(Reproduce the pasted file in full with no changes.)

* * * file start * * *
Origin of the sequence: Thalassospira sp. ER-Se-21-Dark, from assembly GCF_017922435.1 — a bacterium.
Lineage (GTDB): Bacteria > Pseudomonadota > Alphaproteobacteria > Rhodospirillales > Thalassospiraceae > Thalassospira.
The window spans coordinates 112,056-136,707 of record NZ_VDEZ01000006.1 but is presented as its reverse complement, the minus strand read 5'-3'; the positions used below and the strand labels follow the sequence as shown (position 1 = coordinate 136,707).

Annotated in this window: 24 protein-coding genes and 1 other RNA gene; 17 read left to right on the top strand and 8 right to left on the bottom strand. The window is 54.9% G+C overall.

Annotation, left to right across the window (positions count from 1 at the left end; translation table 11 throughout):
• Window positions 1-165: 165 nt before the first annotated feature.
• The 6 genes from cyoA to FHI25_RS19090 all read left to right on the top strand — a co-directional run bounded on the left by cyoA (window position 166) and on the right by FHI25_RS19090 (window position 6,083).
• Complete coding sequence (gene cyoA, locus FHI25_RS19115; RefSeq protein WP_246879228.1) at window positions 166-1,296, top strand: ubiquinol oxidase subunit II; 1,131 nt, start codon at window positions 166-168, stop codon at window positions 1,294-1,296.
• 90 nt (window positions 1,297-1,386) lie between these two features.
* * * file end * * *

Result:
Origin of the sequence: Thalassospira sp. ER-Se-21-Dark, from assembly GCF_017922435.1 — a bacterium.
Lineage (GTDB): Bacteria > Pseudomonadota > Alphaproteobacteria > Rhodospirillales > Thalassospiraceae > Thalassospira.
The window spans coordinates 112,056-136,707 of record NZ_VDEZ01000006.1 but is presented as its reverse complement, the minus strand read 5'-3'; the positions used below and the strand labels follow the sequence as shown (position 1 = coordinate 136,707).

Annotated in this window: 24 protein-coding genes and 1 other RNA gene; 17 read left to right on the top strand and 8 right to left on the bottom strand. The window is 54.9% G+C overall.

Annotation, left to right across the window (positions count from 1 at the left end; translation table 11 throughout):
• Window positions 1-165: 165 nt before the first annotated feature.
• The 6 genes from cyoA to FHI25_RS19090 all read left to right on the top strand — a co-directional run bounded on the left by cyoA (window position 166) and on the right by FHI25_RS19090 (window position 6,083).
• Complete coding sequence (gene cyoA, locus FHI25_RS19115; RefSeq protein WP_246879228.1) at window positions 166-1,296, top strand: ubiquinol oxidase subunit II; 1,131 nt, start codon at window positions 166-168, stop codon at window positions 1,294-1,296.
• 90 nt (window positions 1,297-1,386) lie between these two features.